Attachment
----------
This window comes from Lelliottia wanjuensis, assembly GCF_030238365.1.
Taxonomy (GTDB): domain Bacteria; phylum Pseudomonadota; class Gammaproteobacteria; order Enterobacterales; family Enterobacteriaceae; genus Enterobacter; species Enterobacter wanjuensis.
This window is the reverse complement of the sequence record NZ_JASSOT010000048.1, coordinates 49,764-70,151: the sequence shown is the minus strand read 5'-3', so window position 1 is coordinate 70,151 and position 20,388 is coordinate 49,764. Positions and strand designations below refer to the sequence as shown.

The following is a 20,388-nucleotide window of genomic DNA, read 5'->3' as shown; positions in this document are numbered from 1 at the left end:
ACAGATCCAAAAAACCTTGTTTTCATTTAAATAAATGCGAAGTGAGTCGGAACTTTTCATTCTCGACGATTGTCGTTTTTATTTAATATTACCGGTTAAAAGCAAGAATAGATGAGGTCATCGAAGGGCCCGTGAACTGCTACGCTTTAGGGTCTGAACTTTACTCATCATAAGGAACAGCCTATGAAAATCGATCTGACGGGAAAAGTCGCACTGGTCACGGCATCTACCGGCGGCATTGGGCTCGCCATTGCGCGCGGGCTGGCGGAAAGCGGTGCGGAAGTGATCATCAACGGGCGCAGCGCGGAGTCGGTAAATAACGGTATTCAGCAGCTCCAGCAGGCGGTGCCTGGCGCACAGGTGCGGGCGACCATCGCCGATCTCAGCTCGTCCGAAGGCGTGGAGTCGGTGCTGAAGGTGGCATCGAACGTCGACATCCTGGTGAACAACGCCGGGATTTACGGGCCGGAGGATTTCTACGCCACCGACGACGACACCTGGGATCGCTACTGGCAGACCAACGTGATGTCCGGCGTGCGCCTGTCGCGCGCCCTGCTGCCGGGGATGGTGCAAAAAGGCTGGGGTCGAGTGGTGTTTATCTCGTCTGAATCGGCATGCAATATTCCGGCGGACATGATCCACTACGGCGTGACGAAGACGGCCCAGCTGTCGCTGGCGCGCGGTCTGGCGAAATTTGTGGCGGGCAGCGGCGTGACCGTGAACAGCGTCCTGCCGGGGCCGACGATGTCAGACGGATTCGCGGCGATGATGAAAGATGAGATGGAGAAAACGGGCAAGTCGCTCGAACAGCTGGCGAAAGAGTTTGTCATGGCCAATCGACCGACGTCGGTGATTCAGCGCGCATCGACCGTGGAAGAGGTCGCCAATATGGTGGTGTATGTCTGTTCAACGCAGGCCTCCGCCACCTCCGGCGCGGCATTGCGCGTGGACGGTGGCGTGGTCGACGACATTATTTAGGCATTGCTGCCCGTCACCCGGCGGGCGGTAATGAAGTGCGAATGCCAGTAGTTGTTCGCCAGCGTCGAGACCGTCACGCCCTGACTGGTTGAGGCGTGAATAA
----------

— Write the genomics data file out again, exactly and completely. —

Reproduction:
This window comes from Lelliottia wanjuensis, assembly GCF_030238365.1.
Taxonomy (GTDB): domain Bacteria; phylum Pseudomonadota; class Gammaproteobacteria; order Enterobacterales; family Enterobacteriaceae; genus Enterobacter; species Enterobacter wanjuensis.
This window is the reverse complement of the sequence record NZ_JASSOT010000048.1, coordinates 49,764-70,151: the sequence shown is the minus strand read 5'-3', so window position 1 is coordinate 70,151 and position 20,388 is coordinate 49,764. Positions and strand designations below refer to the sequence as shown.

The following is a 20,388-nucleotide window of genomic DNA, read 5'->3' as shown; positions in this document are numbered from 1 at the left end:
ACAGATCCAAAAAACCTTGTTTTCATTTAAATAAATGCGAAGTGAGTCGGAACTTTTCATTCTCGACGATTGTCGTTTTTATTTAATATTACCGGTTAAAAGCAAGAATAGATGAGGTCATCGAAGGGCCCGTGAACTGCTACGCTTTAGGGTCTGAACTTTACTCATCATAAGGAACAGCCTATGAAAATCGATCTGACGGGAAAAGTCGCACTGGTCACGGCATCTACCGGCGGCATTGGGCTCGCCATTGCGCGCGGGCTGGCGGAAAGCGGTGCGGAAGTGATCATCAACGGGCGCAGCGCGGAGTCGGTAAATAACGGTATTCAGCAGCTCCAGCAGGCGGTGCCTGGCGCACAGGTGCGGGCGACCATCGCCGATCTCAGCTCGTCCGAAGGCGTGGAGTCGGTGCTGAAGGTGGCATCGAACGTCGACATCCTGGTGAACAACGCCGGGATTTACGGGCCGGAGGATTTCTACGCCACCGACGACGACACCTGGGATCGCTACTGGCAGACCAACGTGATGTCCGGCGTGCGCCTGTCGCGCGCCCTGCTGCCGGGGATGGTGCAAAAAGGCTGGGGTCGAGTGGTGTTTATCTCGTCTGAATCGGCATGCAATATTCCGGCGGACATGATCCACTACGGCGTGACGAAGACGGCCCAGCTGTCGCTGGCGCGCGGTCTGGCGAAATTTGTGGCGGGCAGCGGCGTGACCGTGAACAGCGTCCTGCCGGGGCCGACGATGTCAGACGGATTCGCGGCGATGATGAAAGATGAGATGGAGAAAACGGGCAAGTCGCTCGAACAGCTGGCGAAAGAGTTTGTCATGGCCAATCGACCGACGTCGGTGATTCAGCGCGCATCGACCGTGGAAGAGGTCGCCAATATGGTGGTGTATGTCTGTTCAACGCAGGCCTCCGCCACCTCCGGCGCGGCATTGCGCGTGGACGGTGGCGTGGTCGACGACATTATTTAGGCATTGCTGCCCGTCACCCGGCGGGCGGTAATGAAGTGCGAATGCCAGTAGTTGTTCGCCAGCGTCGAGACCGTCACGCCCTGACTGGTTGAGGCGTGAATAA